Wednesday, February 17, 2010

 

Foolish Use of Anecdotes

Ann Althouse points out a rather foolish column on global warming wierding by Thomas L. Friedman in the New York Times. Althouse makes two good points about Friedman's foolishness.
Friedman is quite absurd. He begins his column by mocking people who are saying "because Washington is having a particularly snowy winter it proves that climate change is a hoax and, therefore, we need not bother with all this girly-man stuff like renewable energy, solar panels and carbon taxes."

But then he turns around and says "The fact that it has snowed like crazy in Washington — while it has rained at the Winter Olympics in Canada, while Australia is having a record 13-year drought — is right in line with what every major study on climate change predicts: The weather will get weird; some areas will get more precipitation than ever; others will become drier than ever."

So weather is not climate — which, duh — but he still wants to use weather as climate. And he even gets to say that cold is evidence of heat, because we shouldn't be saying heat anymore, we should be talking about weirdness.
Yep. Friedman makes fun of using anecdotes and then uses anecdotes. But, they're the good anecdotes I suppose.

Secondly,
Now, think about the analogy. Think about how people support the policies that are supposed to deal with global warming — renewable energy, solar panels, carbon taxes, etc. — and what other reasons they have for wanting those policies. Think about why they would decide to rely on the global warming prediction rather than those other reasons, and how they will need to scramble if the global warming theory proves untrue or is no longer believed.

If global warming were the only reason for doing the things that are needed to deal with global warming, then no scrambling is required. We can simply be happy about it. But the scrambling... that's what shows that people wanted the policies anyway. And maybe they are right! Maybe going to war in Iraq was right even without WMD.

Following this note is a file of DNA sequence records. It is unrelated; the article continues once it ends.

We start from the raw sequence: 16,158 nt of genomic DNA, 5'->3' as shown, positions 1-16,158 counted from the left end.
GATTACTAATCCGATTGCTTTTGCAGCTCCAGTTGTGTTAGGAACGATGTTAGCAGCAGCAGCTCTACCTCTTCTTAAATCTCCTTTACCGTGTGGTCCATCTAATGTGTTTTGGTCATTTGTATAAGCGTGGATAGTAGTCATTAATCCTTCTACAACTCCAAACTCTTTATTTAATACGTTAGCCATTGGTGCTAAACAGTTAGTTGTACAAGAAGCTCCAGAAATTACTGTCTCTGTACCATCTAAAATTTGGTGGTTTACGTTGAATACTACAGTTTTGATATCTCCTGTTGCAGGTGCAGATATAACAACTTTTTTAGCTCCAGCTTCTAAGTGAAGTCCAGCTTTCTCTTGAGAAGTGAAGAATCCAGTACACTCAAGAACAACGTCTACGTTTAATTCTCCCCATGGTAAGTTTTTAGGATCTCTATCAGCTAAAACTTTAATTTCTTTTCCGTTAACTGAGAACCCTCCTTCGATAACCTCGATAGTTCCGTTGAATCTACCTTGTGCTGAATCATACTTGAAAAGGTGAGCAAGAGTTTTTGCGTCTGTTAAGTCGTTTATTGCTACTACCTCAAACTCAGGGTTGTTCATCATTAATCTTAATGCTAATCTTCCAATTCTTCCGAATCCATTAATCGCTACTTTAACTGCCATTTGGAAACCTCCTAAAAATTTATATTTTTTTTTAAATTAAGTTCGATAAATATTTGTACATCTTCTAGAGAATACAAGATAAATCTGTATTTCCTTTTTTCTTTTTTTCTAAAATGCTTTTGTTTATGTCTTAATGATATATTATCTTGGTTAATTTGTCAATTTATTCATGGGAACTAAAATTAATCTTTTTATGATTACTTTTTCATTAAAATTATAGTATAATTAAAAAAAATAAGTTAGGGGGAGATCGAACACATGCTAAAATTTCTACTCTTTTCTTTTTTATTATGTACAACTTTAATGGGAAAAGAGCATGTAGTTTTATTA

So why not stress the other arguments for renewable energy, solar panels, carbon taxes, etc.? Because it's not scary enough! Running low on traditional fossil fuel — the old energy crisis — just isn't crazy-making enough to get the public to accept great sacrifice and pain.
The global warming scare serves a purpose and, for its proponents, its truth is of little relevance. It's the right thing to do for the right reasons.

Interesting tidbit: one commenter linked to this physics paper on how global warming theory didn't adhere to the principles of thermo-dymanics. One of several conclusions:
There are no common physical laws between the warming phenomenon in glass houses
and the ctitious atmospheric greenhouse e etc, which explains the relevant physical
phenomena. The terms \greenhouse e etc" and \greenhouse gases" are deliberate misnomers.
One of the ironies of the anecdote argument is that all the data, correct or not, on the greenhouse effect causing global warming is a collection of anecdotal evidence. Statistically at some point the anecdotes begin to show a trend. But, like many other trends, the trend can change suddenly but statistics may not pick it up immediately, especially if you choose which anecdotal evidence to factor in and which to ignore.

It's like when my doctor told me I couldn't be having a side effect from my medicine, although it was listed as a potential side effect, because statistically the possibility wasn't clinically relevant. He'll never see a patient suffering from the side effect because he's ruled it out as impossible. And, I'm changing doctors.

Comments:
I believe the laws of thermodynamics only apply to closed systems. The earth and our climate is not a closed system (i.e., the sun provides enormous energy input). So the simple laws of TD cannot be applied in the manner in which a layman might think they can be.

Also, I believe that it is true that weather, in one area, is not climate. So perhaps Friedman was not as eloquent as needed to make the point that one weather system in a remote spot is not indicative or counter to a *global long-term* trend in climate. Although he does seem to reference multiple, non-regional changes in climate as examples to make his point that global *warming* is the wrong term to use. The rise in temperature in only one of the indicators of climate change, but the repercussions of that warming aligns with other changes (such as shifts in the salinity of the oceans, from more-than-usual melting of ice during the warmer months, which alter currents which alters weather patterns which results in larger, more wide-spread storms, more humidity which might result in larger snow potential in different regions, etc.).
 
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